The noise canceller according to FIG. 2 comprises four microphones 20, 22, 24 and 26. The microphone 20 is the primary microphone intended for receiving signals from a desired speaker. The microphones 22, 24 and 26 may be assigned to competing speakers whose speech is not to be passed to the output, but the microphones 22, 24 and 26 may also be reference microphones for receiving the interfering signal at three different positions in space. It goes without saying that the present invention is not limited to the application of three microphones for receiving the interfering signal. One microphone for receiving the interfering signal can be sufficient, but adding more microphones can improve the performance of the noise canceller. Each of the microphones 22, 24 and 26 is followed by an adaptive filter 30, 32 and 34 respectively. The combined signal y[k] derived from the output signals from the three adaptive filters 30, 32 and 34 is subtracted from the signal z[k] by the subtracter 38. The adaptive filters 30, 32 and 34 are individually adapted in order to minimise the correlation between the output signal of the subtracter 38 and its respective input signal. The same algorithms as in the adaptive filter 10 in FIG. 1 can be used. The spectrum determining means 42 determine the frequency spectrum of the output signal of the adder 36. The determined frequency spectrum is used to control the filter 40 for additional suppression of the interfering component in the output signal of the subtracter 38.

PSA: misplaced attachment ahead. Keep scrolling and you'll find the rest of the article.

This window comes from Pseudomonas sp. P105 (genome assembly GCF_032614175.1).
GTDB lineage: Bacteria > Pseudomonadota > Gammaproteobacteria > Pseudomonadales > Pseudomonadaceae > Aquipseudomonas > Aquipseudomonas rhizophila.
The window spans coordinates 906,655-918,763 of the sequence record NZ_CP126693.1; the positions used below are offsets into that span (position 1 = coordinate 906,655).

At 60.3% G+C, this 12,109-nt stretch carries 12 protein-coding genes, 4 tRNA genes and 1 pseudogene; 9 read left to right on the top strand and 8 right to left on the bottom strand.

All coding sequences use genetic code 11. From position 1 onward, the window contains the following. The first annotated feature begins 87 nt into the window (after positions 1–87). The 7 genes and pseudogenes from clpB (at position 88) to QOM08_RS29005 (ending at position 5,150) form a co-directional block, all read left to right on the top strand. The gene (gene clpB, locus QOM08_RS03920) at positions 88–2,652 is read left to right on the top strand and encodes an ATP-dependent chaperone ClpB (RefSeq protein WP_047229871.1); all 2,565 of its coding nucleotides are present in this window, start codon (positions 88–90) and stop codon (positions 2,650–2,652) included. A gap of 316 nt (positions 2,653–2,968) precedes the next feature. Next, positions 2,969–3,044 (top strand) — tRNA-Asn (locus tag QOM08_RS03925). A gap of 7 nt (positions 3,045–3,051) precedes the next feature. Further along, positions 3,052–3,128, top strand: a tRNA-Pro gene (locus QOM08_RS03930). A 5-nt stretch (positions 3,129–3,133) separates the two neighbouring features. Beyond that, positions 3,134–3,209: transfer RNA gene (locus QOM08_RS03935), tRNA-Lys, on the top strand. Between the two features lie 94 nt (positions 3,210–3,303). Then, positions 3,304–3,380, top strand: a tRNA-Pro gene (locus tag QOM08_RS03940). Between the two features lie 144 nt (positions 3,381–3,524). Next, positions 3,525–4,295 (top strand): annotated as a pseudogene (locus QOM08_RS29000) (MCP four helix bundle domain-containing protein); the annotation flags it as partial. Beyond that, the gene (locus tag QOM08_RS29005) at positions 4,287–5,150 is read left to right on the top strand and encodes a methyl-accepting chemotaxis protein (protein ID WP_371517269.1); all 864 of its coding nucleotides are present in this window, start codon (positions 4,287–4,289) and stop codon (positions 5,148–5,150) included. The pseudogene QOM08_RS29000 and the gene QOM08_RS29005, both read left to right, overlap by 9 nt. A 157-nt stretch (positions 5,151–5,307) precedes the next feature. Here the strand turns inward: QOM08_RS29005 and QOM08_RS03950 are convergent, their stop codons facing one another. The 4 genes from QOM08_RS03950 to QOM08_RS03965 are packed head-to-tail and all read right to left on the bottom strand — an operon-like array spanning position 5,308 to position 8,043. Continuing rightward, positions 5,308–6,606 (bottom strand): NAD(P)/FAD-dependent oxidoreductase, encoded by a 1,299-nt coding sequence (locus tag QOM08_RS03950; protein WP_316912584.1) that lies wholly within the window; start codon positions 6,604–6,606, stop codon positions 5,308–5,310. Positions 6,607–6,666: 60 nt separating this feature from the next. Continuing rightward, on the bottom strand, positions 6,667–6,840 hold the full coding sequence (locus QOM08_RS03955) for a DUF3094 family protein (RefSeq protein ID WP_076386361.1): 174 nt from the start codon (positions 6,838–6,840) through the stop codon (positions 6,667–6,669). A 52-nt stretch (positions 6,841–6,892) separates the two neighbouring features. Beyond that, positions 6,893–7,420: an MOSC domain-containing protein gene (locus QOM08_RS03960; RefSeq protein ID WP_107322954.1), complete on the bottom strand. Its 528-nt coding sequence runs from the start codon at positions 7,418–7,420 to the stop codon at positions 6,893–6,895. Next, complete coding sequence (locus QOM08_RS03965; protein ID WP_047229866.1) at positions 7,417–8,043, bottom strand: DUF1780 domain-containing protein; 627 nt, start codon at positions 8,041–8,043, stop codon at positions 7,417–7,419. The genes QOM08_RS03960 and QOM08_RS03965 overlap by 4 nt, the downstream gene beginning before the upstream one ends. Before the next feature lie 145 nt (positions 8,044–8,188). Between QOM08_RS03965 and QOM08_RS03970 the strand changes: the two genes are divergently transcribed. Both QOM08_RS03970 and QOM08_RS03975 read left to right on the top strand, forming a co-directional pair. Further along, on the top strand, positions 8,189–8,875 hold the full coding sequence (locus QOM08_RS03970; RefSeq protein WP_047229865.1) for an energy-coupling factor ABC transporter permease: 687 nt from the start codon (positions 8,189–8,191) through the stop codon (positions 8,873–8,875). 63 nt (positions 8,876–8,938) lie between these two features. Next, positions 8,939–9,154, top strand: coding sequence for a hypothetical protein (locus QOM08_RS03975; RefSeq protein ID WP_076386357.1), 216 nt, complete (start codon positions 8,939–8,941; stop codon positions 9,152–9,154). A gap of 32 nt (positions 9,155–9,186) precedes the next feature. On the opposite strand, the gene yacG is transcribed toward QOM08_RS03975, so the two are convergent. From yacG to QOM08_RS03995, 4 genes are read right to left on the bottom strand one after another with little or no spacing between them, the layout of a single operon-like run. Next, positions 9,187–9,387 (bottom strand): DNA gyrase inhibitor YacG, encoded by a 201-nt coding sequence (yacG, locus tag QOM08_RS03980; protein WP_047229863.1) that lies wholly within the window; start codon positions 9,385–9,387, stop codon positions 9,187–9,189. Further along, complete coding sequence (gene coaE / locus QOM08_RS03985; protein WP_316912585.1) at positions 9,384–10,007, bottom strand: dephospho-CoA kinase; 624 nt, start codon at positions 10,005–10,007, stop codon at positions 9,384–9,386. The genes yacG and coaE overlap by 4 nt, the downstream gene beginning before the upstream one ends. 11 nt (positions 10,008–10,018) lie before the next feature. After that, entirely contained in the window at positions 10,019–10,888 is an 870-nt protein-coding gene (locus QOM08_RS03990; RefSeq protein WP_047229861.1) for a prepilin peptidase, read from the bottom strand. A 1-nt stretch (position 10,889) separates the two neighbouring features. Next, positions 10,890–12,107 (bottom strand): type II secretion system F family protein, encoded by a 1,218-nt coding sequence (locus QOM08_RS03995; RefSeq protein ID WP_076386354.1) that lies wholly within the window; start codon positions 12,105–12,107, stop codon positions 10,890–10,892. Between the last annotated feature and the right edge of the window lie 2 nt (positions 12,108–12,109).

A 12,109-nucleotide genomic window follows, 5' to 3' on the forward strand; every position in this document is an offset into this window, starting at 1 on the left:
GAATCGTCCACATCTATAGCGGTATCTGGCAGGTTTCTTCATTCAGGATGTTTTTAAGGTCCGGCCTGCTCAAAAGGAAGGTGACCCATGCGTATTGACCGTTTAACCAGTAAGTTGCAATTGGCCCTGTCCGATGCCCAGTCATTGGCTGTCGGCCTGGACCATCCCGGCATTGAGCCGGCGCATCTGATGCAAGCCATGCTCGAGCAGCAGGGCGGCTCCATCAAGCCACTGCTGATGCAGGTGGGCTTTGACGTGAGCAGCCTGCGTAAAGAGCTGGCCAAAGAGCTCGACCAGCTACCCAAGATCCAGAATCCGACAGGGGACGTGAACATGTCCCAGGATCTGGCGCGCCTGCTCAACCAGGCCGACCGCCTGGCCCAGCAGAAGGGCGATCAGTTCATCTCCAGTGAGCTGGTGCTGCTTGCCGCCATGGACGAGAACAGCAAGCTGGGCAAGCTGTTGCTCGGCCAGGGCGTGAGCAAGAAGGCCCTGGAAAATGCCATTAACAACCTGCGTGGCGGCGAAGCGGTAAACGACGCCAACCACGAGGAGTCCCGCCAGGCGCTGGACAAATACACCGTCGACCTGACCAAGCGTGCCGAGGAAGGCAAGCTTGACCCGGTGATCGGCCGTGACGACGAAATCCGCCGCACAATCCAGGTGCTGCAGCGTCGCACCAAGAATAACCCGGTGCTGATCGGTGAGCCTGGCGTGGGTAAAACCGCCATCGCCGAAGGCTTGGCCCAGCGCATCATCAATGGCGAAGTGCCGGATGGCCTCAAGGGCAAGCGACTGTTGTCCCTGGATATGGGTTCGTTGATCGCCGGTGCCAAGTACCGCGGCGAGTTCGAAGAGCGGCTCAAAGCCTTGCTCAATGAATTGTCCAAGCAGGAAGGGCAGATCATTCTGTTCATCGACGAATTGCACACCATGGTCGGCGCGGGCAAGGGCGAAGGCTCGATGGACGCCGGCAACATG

FIG. 3 shows a possible arrangement of the four microphones 20, 22, 24 and 26 for use in an arrangement according to FIG. 2. This arrangement is suitable for a plurality of speakers. Due to the directivity of each of the microphones, the microphones 22, 24, 26 only receive reflections of the signal s instead of the signal s itself. This already leads to a suppression of the interfering component in the output signal of the noise canceller. By using the adaptive filters 30, 32 and 34 and the filter 40, the interfering components from the other speakers is effectively suppressed as is explained above.